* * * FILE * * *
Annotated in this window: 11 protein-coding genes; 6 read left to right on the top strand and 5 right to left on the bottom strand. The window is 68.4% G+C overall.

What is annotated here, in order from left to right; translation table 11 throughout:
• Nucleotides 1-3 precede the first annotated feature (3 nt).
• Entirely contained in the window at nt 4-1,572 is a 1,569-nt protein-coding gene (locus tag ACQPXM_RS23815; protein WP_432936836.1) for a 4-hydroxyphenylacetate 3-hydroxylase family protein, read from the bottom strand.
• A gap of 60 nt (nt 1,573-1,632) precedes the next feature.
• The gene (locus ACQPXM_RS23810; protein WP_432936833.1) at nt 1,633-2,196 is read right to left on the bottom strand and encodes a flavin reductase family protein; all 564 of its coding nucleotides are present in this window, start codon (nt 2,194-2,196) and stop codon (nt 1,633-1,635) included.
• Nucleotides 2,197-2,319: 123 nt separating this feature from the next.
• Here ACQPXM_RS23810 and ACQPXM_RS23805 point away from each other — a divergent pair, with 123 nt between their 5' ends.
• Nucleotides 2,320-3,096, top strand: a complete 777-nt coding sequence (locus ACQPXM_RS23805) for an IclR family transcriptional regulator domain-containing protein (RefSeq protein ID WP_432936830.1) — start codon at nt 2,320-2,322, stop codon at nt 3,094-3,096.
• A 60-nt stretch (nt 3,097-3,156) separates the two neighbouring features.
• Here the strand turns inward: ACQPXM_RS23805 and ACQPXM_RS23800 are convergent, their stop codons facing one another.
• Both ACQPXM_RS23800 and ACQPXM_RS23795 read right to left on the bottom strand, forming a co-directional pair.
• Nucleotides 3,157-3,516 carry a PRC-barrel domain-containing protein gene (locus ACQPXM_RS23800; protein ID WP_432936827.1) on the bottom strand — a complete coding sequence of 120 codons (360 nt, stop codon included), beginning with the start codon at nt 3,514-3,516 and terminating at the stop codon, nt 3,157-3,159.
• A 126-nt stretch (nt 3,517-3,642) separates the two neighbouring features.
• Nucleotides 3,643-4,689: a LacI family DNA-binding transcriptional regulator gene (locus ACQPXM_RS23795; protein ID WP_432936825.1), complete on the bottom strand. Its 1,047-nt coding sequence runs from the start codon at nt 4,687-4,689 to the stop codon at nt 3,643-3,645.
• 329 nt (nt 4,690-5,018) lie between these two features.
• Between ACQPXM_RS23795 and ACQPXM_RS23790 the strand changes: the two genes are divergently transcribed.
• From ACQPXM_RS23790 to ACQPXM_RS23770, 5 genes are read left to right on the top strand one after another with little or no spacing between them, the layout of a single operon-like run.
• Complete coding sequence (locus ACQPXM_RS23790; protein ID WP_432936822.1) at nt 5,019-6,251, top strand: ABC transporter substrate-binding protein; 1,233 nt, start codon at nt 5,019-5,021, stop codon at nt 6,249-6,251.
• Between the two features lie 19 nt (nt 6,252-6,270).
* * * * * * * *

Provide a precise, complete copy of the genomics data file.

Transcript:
Annotated in this window: 11 protein-coding genes; 6 read left to right on the top strand and 5 right to left on the bottom strand. The window is 68.4% G+C overall.

What is annotated here, in order from left to right; translation table 11 throughout:
• Nucleotides 1-3 precede the first annotated feature (3 nt).
• Entirely contained in the window at nt 4-1,572 is a 1,569-nt protein-coding gene (locus tag ACQPXM_RS23815; protein WP_432936836.1) for a 4-hydroxyphenylacetate 3-hydroxylase family protein, read from the bottom strand.
• A gap of 60 nt (nt 1,573-1,632) precedes the next feature.
• The gene (locus ACQPXM_RS23810; protein WP_432936833.1) at nt 1,633-2,196 is read right to left on the bottom strand and encodes a flavin reductase family protein; all 564 of its coding nucleotides are present in this window, start codon (nt 2,194-2,196) and stop codon (nt 1,633-1,635) included.
• Nucleotides 2,197-2,319: 123 nt separating this feature from the next.
• Here ACQPXM_RS23810 and ACQPXM_RS23805 point away from each other — a divergent pair, with 123 nt between their 5' ends.
• Nucleotides 2,320-3,096, top strand: a complete 777-nt coding sequence (locus ACQPXM_RS23805) for an IclR family transcriptional regulator domain-containing protein (RefSeq protein ID WP_432936830.1) — start codon at nt 2,320-2,322, stop codon at nt 3,094-3,096.
• A 60-nt stretch (nt 3,097-3,156) separates the two neighbouring features.
• Here the strand turns inward: ACQPXM_RS23805 and ACQPXM_RS23800 are convergent, their stop codons facing one another.
• Both ACQPXM_RS23800 and ACQPXM_RS23795 read right to left on the bottom strand, forming a co-directional pair.
• Nucleotides 3,157-3,516 carry a PRC-barrel domain-containing protein gene (locus ACQPXM_RS23800; protein ID WP_432936827.1) on the bottom strand — a complete coding sequence of 120 codons (360 nt, stop codon included), beginning with the start codon at nt 3,514-3,516 and terminating at the stop codon, nt 3,157-3,159.
• A 126-nt stretch (nt 3,517-3,642) separates the two neighbouring features.
• Nucleotides 3,643-4,689: a LacI family DNA-binding transcriptional regulator gene (locus ACQPXM_RS23795; protein ID WP_432936825.1), complete on the bottom strand. Its 1,047-nt coding sequence runs from the start codon at nt 4,687-4,689 to the stop codon at nt 3,643-3,645.
• 329 nt (nt 4,690-5,018) lie between these two features.
• Between ACQPXM_RS23795 and ACQPXM_RS23790 the strand changes: the two genes are divergently transcribed.
• From ACQPXM_RS23790 to ACQPXM_RS23770, 5 genes are read left to right on the top strand one after another with little or no spacing between them, the layout of a single operon-like run.
• Complete coding sequence (locus ACQPXM_RS23790; protein ID WP_432936822.1) at nt 5,019-6,251, top strand: ABC transporter substrate-binding protein; 1,233 nt, start codon at nt 5,019-5,021, stop codon at nt 6,249-6,251.
• Between the two features lie 19 nt (nt 6,252-6,270).